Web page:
Romance Of Silk
Updated: 2016-10-03 08:41
By Huang Zhiling(China Daily)
Cultural traditions of the ancient Shu kingdom are being preserved at a museum in today's Sichuan province, Huang Zhiling reports in Chengdu.
Zivit Sari, a resident of Haifa, Israel, was happy to receive a brocade purse from a friend in Chengdu, Southwest China's Sichuan province, during his visit to the city in January.
Sari, a silk lover, says the gift that was made at the Chengdu Shu Brocade and Embroidery Museum, was so exquisite that she might travel to the Chinese city in the future. Haifa was designated a "sister city" of Chengdu in 2013 as part of an understanding between the two countries.
Caroline Portsmouth, an English teacher from Britain, enjoys visiting the same museum that has become a must-see list of sights in Chengdu because she likes silk, too.
"The museum narrates the history of the Chinese silk industry and displays exquisite works of Shu embroidery and brocade, two important symbols of the 3,000-year-old city," she says.
China is the source of the silk industry and people began using silk in ancient cultures. Silk fabrics are said to have been produced in the Yellow River and Yangtze River valleys centuries ago. Sichuan's history of sericulture can also be traced back to more than 4,000 years ago when the region was called Shu.
More than 2,000 years ago, Sichuan's brocade was exported across Asia through the Silk Road during the Warring States Period (403-221 BC). The trade route is thought to have started in Chengdu, passed through neighboring Yunnan province and then to Myanmar, India and Central Asia, ending in Europe.
"It started 200 years before the North Silk Road, " says professor Tu Hengxian of the College of Textiles of the Shanghai-based Donghua University (formerly China Textile University).
Together with the Song and Yun brocades of East China's Jiangsu province and Zhuang brocade in the Guangxi Zhuang autonomous region in the country's south, Shu brocade is one of China's four most famous schools of embroidery. It is the oldest from which the other three evolved.
So important was the brocade trade in Sichuan that during the Western Han Dynasty (206 BC-AD 24), an office of the "brocade officer" was created by an emperor, similar to the role of a textiles minister in modern governments.
Brocade refers to the colorful silk woven textiles. It is a gorgeous past treasure.
Instead of working in Chang'an, capital of ancient China, which is today's Xi'an in Northwest China's Shaanxi province, the officer stayed in Chengdu, says Huang Nengfu, a professor of arts and design at Tsinghua University in Beijing.
"Due to its complex production technique, high cost labor and time, the price of brocade used to be as much as gold back in the day," says Xie Huiru, a 90-year-old former weaver, who started learning brocade-making as a 9-year-old because of poverty.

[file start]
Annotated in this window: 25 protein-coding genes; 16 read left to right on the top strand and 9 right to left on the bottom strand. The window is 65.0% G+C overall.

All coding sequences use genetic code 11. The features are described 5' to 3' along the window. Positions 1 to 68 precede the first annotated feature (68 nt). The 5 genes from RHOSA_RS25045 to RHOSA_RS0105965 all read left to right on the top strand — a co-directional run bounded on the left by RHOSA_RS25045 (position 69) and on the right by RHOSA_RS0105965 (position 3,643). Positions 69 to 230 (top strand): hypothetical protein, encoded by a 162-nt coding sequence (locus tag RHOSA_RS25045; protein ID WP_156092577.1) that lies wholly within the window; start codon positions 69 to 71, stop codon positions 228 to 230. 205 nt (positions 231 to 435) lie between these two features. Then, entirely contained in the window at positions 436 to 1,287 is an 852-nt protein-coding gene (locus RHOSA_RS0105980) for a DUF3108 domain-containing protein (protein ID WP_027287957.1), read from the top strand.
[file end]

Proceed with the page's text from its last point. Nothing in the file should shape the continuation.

In 2006, the weaving techniques of Shu brocade were included on the list of intangible cultural heritage by the State Council, China's cabinet.
One of the most eye-catching sights is dahualou, which literally translates to "big jacquard platform". It is a wood loom built in the late 18th century. Made entirely of wood, dahualou doesn't have a single nail to connect its different parts. It can be detached and reassembled easily.
There are only three original dahualou looms still in existence in the country. They are in the National Museum of China, the Sichuan Provincial Museum and this Chengdu museum.
To enable visitors to see how workers weave brocade, the Shu Brocade Academy which runs the Chengdu museum has made five replicas of the dahualou looms.
Visitors to the museum can see He Bin, a 52-year-old master weaver, and his apprentices weave brocade with dahualou looms just as the ancient masters had done. Holding the highest professional title in the country's brocade industry, He has worked as a weaver for 34 years.
One of the most impressive displays in the museum is a red silk dragon robe modeled on a garment on the bronze statue of a barefooted man with anklets and clenched fists at the Sanxingdui Museum in Guanghan, also in Sichuan.
The 2.62-meter-high, 180-kilogram statue is thought to represent a king of the Shu kingdom.
Dating back 3,100 years ago, the king's statue is crowned with a sun motif and coated with three layers of tight, short-sleeved bronze long shirt decorated with a dragon pattern and overlaid with a checked ribbon.
Huang, the Tsinghua University researcher in Chinese dynastic clothing, considers the garment to be the country's oldest existing dragon robe.
Thinking the pattern is the work of Shu embroidery, he has had the red silk dragon robe made on the basis of the king's garment and has donated it to the museum.
The robe has changed the traditional view that Shu embroidery began in the mid-Qing Dynasty (1644-1911). Instead, it shows samples of the embroidery appearing in the Shang Dynasty (16th century-11th century BC), according to Wang Yuqing, a Taiwan-based Chinese clothing historian.
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Pieces of Shu embroidery works are showcased at the Chengdu Shu Brocade and Embroidery Museum.Photos By Huang Zhiling / China Daily